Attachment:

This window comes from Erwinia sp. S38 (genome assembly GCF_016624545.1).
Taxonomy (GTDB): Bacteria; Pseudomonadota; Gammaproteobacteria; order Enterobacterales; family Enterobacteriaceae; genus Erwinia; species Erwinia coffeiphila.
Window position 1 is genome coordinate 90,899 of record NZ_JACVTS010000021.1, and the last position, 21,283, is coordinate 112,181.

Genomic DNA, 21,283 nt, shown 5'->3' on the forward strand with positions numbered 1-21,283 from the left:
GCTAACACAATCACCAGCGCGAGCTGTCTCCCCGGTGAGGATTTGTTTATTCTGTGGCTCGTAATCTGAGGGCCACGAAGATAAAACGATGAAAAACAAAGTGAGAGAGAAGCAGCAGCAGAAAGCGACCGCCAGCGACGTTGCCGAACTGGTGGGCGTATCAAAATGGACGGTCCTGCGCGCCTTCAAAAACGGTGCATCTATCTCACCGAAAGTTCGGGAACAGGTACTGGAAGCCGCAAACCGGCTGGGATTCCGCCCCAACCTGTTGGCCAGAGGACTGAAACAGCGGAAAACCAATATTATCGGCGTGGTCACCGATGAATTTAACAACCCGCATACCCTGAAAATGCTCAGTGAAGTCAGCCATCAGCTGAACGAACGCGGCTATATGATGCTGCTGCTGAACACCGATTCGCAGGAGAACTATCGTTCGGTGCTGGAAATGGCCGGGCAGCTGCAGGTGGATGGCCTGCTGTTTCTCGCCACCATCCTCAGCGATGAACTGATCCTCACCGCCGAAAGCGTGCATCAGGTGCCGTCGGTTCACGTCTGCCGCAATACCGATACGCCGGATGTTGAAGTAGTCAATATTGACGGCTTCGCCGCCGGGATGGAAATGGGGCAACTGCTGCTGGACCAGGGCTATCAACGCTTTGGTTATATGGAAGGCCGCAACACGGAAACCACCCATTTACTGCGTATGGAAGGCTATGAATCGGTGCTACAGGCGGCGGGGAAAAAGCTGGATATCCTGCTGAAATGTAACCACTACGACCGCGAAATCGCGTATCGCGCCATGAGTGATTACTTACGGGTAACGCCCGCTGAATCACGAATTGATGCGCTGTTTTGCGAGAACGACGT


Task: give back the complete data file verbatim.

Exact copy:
This window comes from Erwinia sp. S38 (genome assembly GCF_016624545.1).
Taxonomy (GTDB): Bacteria; Pseudomonadota; Gammaproteobacteria; order Enterobacterales; family Enterobacteriaceae; genus Erwinia; species Erwinia coffeiphila.
Window position 1 is genome coordinate 90,899 of record NZ_JACVTS010000021.1, and the last position, 21,283, is coordinate 112,181.

Genomic DNA, 21,283 nt, shown 5'->3' on the forward strand with positions numbered 1-21,283 from the left:
GCTAACACAATCACCAGCGCGAGCTGTCTCCCCGGTGAGGATTTGTTTATTCTGTGGCTCGTAATCTGAGGGCCACGAAGATAAAACGATGAAAAACAAAGTGAGAGAGAAGCAGCAGCAGAAAGCGACCGCCAGCGACGTTGCCGAACTGGTGGGCGTATCAAAATGGACGGTCCTGCGCGCCTTCAAAAACGGTGCATCTATCTCACCGAAAGTTCGGGAACAGGTACTGGAAGCCGCAAACCGGCTGGGATTCCGCCCCAACCTGTTGGCCAGAGGACTGAAACAGCGGAAAACCAATATTATCGGCGTGGTCACCGATGAATTTAACAACCCGCATACCCTGAAAATGCTCAGTGAAGTCAGCCATCAGCTGAACGAACGCGGCTATATGATGCTGCTGCTGAACACCGATTCGCAGGAGAACTATCGTTCGGTGCTGGAAATGGCCGGGCAGCTGCAGGTGGATGGCCTGCTGTTTCTCGCCACCATCCTCAGCGATGAACTGATCCTCACCGCCGAAAGCGTGCATCAGGTGCCGTCGGTTCACGTCTGCCGCAATACCGATACGCCGGATGTTGAAGTAGTCAATATTGACGGCTTCGCCGCCGGGATGGAAATGGGGCAACTGCTGCTGGACCAGGGCTATCAACGCTTTGGTTATATGGAAGGCCGCAACACGGAAACCACCCATTTACTGCGTATGGAAGGCTATGAATCGGTGCTACAGGCGGCGGGGAAAAAGCTGGATATCCTGCTGAAATGTAACCACTACGACCGCGAAATCGCGTATCGCGCCATGAGTGATTACTTACGGGTAACGCCCGCTGAATCACGAATTGATGCGCTGTTTTGCGAGAACGACGT